New research from Mount Sinai Medical Center in New York reveals that repeated exposure to cocaine decreases the activity of a protein necessary for normal functioning of the brain's reward system, thus enhancing the reward for cocaine use, which leads to addiction. Investigators were also able to block the ability of repeated cocaine exposure, to induce addiction. The findings, published online in the journal Nature Neuroscience, provide the first evidence of how cocaine changes the shape and size of neuron rewards in a mouse model. Repeated exposure to cocaine decreases the expression of a protein necessary for normal functioning of the brain's reward system, thus enhancing the reward for cocaine use and stimulating addiction. Using the protein's light-activated form in real time, in a technique known as optogenetics, investigators were also able to block repeated cocaine exposure from enhancing the brain's reward center from cocaine.
Scientists at The Scripps Research Institute have shown that an injectable solution can protect mice from an otherwise lethal overdose of cocaine. The findings could lead to human clinical trials of a treatment designed to reverse the effects of cocaine in case of emergency. Cocaine is involved in more than 400, 000 emergency-room visits and about 5, 000 overdose deaths each year in the United States. The findings, reported recently in the journal Molecular Pharmaceutics, demonstrate the therapeutic potential of a human antibody against cocaine. "This would be the first specific antidote for cocaine toxicity, " said Kim Janda, PhD, senior author of the report. A pioneer in the field of vaccines against drugs of abuse, Janda is the Ely R. Callaway, Jr. Chair in Chemistry, a professor in the Department of Immunology and Microbial Science, and director of The Worm Institute for Research and Medicine, all at Scripps Research.
The Health Professionals Follow-up Study (HPFS) is a prospective cohort study of 51, 529 US male health professionals. During the follow up of these men between 1986 to 2006, published in the European Heart Journal, 1, 818 men were confirmed with incident non-fatal myocardial infarction (MI) - a non fatal heart attack. Among heart attack survivors, 468 deaths were documented during up to 20 years of follow up. Repeated reports were obtained on alcohol consumption every four years. Average alcohol consumption was calculated prior to and then following the MI. The overall results show that, in comparison with no alcohol consumption, the pre-MI and the post-MI intakes of light (0.1-9.9 g/day of alcohol, or up to one small typical drink) and moderate (10.0-29.9 g/d, or up to about 2 Â to 3 drinks) amounts of alcohol were both associated with lower risk of all-cause mortality and cardiovascular morality among these men.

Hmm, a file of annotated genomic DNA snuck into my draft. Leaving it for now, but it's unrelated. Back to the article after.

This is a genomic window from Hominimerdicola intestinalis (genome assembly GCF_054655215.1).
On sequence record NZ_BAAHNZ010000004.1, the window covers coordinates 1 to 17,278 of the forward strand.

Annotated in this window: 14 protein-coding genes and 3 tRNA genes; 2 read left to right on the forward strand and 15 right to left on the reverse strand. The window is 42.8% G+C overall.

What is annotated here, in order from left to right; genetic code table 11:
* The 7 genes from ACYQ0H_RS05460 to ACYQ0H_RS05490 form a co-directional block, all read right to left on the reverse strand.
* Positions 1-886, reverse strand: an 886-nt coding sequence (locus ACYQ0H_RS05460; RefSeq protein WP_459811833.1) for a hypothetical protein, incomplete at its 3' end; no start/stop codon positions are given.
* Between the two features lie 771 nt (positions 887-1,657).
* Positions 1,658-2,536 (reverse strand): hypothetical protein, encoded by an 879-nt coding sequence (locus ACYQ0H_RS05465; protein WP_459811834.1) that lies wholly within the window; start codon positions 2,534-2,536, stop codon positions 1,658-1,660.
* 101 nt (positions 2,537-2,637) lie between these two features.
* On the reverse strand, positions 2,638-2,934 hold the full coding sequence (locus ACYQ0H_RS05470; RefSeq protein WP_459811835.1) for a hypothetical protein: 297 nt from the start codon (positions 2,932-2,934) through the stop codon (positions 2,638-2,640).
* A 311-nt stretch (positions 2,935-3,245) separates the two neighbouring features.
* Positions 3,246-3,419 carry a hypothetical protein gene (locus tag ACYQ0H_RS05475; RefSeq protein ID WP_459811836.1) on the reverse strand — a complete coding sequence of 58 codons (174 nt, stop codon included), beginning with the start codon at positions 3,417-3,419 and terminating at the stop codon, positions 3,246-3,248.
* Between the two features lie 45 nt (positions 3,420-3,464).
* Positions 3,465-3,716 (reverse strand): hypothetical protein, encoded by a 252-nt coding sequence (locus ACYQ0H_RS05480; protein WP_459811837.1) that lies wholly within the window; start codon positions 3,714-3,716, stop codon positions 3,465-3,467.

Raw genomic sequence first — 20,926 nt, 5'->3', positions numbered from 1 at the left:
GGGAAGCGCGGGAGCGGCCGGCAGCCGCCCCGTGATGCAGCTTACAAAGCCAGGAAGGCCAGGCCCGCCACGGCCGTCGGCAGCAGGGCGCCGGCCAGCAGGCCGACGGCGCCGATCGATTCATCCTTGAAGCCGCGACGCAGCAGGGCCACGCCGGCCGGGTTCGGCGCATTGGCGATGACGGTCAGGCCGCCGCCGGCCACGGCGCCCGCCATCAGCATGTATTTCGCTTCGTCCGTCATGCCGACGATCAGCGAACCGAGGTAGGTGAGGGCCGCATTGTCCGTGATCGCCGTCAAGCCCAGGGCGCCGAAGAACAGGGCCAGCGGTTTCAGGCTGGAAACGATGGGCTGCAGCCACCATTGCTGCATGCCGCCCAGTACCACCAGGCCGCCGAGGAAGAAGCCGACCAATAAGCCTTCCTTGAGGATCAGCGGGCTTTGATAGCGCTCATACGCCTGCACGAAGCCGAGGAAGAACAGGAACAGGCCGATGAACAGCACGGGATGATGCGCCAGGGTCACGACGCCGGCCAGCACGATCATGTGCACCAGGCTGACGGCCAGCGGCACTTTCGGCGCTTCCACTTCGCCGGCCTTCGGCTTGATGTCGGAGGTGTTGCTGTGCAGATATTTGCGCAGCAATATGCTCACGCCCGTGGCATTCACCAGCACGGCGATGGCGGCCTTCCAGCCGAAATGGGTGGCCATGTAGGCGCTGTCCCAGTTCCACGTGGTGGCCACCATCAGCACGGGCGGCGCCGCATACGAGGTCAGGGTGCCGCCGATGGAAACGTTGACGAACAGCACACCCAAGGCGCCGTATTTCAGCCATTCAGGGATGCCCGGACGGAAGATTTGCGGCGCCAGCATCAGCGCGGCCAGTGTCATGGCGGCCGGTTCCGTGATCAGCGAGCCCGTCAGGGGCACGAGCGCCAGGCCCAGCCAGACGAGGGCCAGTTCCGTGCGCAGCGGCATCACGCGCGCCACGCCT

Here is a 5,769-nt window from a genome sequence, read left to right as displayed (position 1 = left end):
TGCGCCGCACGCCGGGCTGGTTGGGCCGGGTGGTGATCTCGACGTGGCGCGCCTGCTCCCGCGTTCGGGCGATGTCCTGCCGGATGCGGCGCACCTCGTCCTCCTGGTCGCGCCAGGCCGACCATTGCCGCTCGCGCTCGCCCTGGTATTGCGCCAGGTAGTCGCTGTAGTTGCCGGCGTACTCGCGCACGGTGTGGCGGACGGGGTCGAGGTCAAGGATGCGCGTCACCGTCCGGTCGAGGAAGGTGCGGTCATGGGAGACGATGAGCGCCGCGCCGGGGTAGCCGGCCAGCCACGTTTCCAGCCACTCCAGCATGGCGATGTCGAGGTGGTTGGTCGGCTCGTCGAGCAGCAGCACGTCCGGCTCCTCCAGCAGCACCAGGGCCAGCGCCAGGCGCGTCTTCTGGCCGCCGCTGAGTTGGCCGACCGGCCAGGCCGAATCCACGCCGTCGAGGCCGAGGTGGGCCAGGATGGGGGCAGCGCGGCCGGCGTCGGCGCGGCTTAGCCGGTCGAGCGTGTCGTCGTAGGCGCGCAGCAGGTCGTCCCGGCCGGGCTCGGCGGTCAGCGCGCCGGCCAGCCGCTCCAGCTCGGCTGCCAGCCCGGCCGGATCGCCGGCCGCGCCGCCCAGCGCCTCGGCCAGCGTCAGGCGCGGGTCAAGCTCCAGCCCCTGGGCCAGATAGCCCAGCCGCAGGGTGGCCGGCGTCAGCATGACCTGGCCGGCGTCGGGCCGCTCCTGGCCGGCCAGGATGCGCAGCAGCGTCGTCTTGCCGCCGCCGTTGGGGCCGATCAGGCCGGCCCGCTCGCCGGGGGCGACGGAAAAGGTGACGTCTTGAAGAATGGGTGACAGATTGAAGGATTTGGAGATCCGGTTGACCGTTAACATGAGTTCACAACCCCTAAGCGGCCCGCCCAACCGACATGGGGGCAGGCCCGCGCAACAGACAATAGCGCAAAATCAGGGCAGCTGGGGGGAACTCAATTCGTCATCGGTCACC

According to a study published in BMJ (British Medical Journal), individuals who use opium for long periods of time, even in relatively low doses, are more than twice as likely to die from several major causes including cancer, circulatory diseases and respiratory conditions. Results from the study, conducted in northern Iran, raise questions regarding the risks of long term prescription opioids for chronic pain treatment. Opium consumption is extremely common in Iran and approximately 20 million individuals worldwide use opium or its derivatives. This study is the first to measure the risks of mortality in opium users vs.non-users. Prior investigations indicate that opium may play a role in coronary heart disease, throat cancer, bladder cancer and other conditions. However, researchers are unsure about the effects opium has on overall mortality, particularly for low-doses used over a long period.
According to a report published in BMJ (British Medical Journal), alcohol consumption, hospitalizations, and deaths will be considerably reduced as a result of UK Government plans to impose a minimum price of 40p per unit of alcohol. John Appleby, Chief Economist at the King's Fund, states that the plans will reduce alcohol consumption by 2.4%, prevent 38, 900 hospitalizations and result in a 1, 149 reduction in deaths. In addition, he notes that these effects would more than double by introducing a 50p minimum price, and that an economic recession has even greater "sobering" effects. In order to determine the demand for alcohol, price and disposable income are vital. Between 1964 and 2004, spending on alcohol in the UK has increased over two fold. The researchers note that these factors can be used to form the basis of an alcohol "affordability index.